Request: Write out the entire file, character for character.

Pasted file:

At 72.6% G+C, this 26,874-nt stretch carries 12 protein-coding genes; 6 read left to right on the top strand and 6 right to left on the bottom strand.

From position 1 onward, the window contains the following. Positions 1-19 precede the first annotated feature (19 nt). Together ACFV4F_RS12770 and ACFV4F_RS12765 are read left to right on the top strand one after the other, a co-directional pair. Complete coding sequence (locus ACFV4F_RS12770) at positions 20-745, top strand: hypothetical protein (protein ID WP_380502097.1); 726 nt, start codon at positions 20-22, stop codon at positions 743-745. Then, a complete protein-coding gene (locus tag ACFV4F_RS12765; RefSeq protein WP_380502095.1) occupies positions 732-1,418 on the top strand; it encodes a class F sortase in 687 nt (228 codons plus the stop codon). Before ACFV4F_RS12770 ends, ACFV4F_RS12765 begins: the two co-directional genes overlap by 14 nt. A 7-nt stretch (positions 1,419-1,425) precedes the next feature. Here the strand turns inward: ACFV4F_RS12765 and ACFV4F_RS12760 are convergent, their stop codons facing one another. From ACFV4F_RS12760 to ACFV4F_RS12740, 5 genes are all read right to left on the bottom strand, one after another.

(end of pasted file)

At 72.6% G+C, this 26,874-nt stretch carries 12 protein-coding genes; 6 read left to right on the top strand and 6 right to left on the bottom strand.

From position 1 onward, the window contains the following. Positions 1-19 precede the first annotated feature (19 nt). Together ACFV4F_RS12770 and ACFV4F_RS12765 are read left to right on the top strand one after the other, a co-directional pair. Complete coding sequence (locus ACFV4F_RS12770) at positions 20-745, top strand: hypothetical protein (protein ID WP_380502097.1); 726 nt, start codon at positions 20-22, stop codon at positions 743-745. Then, a complete protein-coding gene (locus tag ACFV4F_RS12765; RefSeq protein WP_380502095.1) occupies positions 732-1,418 on the top strand; it encodes a class F sortase in 687 nt (228 codons plus the stop codon). Before ACFV4F_RS12770 ends, ACFV4F_RS12765 begins: the two co-directional genes overlap by 14 nt. A 7-nt stretch (positions 1,419-1,425) precedes the next feature. Here the strand turns inward: ACFV4F_RS12765 and ACFV4F_RS12760 are convergent, their stop codons facing one another. From ACFV4F_RS12760 to ACFV4F_RS12740, 5 genes are all read right to left on the bottom strand, one after another.